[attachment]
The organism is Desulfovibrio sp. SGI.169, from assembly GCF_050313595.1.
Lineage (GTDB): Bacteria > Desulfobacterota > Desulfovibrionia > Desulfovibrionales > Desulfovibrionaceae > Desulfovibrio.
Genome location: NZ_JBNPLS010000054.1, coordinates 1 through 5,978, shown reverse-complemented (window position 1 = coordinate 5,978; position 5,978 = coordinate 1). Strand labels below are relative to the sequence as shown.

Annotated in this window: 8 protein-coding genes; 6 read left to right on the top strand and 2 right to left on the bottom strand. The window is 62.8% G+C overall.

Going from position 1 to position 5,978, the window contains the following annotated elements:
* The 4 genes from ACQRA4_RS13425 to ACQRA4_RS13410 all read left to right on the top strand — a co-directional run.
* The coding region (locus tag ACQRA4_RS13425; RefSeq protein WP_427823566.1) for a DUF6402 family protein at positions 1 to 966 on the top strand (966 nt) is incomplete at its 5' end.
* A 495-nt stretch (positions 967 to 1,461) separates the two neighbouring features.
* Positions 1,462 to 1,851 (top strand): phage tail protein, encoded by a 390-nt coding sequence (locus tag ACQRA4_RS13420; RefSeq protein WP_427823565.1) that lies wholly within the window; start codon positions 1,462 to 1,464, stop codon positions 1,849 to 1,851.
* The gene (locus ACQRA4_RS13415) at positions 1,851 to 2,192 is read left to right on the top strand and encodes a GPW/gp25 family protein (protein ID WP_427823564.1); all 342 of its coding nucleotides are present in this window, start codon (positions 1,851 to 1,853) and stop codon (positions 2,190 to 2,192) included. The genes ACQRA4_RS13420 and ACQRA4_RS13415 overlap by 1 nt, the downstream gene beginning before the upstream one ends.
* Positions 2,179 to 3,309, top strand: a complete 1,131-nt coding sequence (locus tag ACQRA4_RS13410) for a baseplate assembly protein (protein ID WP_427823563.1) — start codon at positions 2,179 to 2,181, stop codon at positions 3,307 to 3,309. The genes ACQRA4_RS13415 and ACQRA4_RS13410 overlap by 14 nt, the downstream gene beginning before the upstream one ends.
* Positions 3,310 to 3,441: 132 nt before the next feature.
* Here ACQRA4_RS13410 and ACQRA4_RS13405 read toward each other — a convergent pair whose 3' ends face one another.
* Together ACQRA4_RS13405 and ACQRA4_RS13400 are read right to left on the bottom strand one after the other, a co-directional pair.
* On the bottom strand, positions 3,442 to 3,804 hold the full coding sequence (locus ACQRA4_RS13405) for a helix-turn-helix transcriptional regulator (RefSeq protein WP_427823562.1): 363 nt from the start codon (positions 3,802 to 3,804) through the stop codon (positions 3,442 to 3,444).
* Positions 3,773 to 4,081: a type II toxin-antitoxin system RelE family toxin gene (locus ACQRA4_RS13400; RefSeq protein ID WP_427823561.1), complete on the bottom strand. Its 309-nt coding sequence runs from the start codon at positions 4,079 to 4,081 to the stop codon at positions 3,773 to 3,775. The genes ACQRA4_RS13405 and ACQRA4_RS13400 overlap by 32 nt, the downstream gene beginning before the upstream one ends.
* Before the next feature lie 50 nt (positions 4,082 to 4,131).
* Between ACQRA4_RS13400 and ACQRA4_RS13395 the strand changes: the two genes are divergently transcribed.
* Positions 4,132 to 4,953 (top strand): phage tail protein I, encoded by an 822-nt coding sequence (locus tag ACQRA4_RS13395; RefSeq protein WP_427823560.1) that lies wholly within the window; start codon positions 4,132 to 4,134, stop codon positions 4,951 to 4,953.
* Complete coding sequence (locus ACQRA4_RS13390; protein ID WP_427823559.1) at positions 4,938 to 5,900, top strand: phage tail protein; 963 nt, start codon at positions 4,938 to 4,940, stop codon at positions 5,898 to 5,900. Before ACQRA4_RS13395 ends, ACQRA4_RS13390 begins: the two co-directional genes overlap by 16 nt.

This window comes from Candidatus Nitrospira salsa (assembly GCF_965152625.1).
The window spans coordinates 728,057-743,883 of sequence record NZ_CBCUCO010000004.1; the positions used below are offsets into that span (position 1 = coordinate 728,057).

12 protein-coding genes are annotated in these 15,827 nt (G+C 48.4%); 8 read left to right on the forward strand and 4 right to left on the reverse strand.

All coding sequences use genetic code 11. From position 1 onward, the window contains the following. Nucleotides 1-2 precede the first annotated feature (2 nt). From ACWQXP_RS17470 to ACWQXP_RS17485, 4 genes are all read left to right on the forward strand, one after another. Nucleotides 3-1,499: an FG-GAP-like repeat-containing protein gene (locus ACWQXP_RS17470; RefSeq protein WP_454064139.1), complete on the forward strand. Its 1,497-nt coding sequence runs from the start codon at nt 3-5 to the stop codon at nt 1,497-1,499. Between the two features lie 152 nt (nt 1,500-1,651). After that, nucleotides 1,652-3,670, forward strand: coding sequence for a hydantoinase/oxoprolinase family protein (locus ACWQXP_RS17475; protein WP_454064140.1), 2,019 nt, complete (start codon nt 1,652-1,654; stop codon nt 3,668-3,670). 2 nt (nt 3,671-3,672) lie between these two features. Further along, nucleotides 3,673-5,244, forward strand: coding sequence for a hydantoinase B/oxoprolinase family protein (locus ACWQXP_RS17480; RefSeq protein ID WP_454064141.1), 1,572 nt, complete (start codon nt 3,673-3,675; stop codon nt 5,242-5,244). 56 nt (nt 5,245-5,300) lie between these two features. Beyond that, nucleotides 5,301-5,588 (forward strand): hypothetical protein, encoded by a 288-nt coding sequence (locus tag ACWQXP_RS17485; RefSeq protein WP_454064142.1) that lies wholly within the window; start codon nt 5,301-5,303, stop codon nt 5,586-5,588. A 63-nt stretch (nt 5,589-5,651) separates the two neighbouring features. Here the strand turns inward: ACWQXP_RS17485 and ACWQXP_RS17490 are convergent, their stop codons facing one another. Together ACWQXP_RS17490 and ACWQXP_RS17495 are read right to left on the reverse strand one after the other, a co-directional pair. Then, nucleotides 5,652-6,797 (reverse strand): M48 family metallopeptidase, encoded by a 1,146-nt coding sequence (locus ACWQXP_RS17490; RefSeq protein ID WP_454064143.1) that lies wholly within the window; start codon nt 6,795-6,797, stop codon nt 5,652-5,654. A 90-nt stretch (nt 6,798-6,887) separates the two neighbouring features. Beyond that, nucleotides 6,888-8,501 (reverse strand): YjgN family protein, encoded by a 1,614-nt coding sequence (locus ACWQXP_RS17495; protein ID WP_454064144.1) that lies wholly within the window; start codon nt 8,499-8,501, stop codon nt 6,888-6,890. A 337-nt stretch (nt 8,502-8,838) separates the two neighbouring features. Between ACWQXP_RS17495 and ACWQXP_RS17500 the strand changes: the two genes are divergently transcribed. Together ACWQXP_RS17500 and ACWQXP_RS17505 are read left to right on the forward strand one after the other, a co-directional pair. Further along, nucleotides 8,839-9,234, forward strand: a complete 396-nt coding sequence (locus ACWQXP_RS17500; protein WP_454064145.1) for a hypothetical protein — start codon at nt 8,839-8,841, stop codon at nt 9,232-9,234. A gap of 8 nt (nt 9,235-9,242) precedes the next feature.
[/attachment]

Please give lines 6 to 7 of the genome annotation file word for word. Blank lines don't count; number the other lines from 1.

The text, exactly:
* The 4 genes from ACQRA4_RS13425 to ACQRA4_RS13410 all read left to right on the top strand — a co-directional run.
* The coding region (locus tag ACQRA4_RS13425; RefSeq protein WP_427823566.1) for a DUF6402 family protein at positions 1 to 966 on the top strand (966 nt) is incomplete at its 5' end.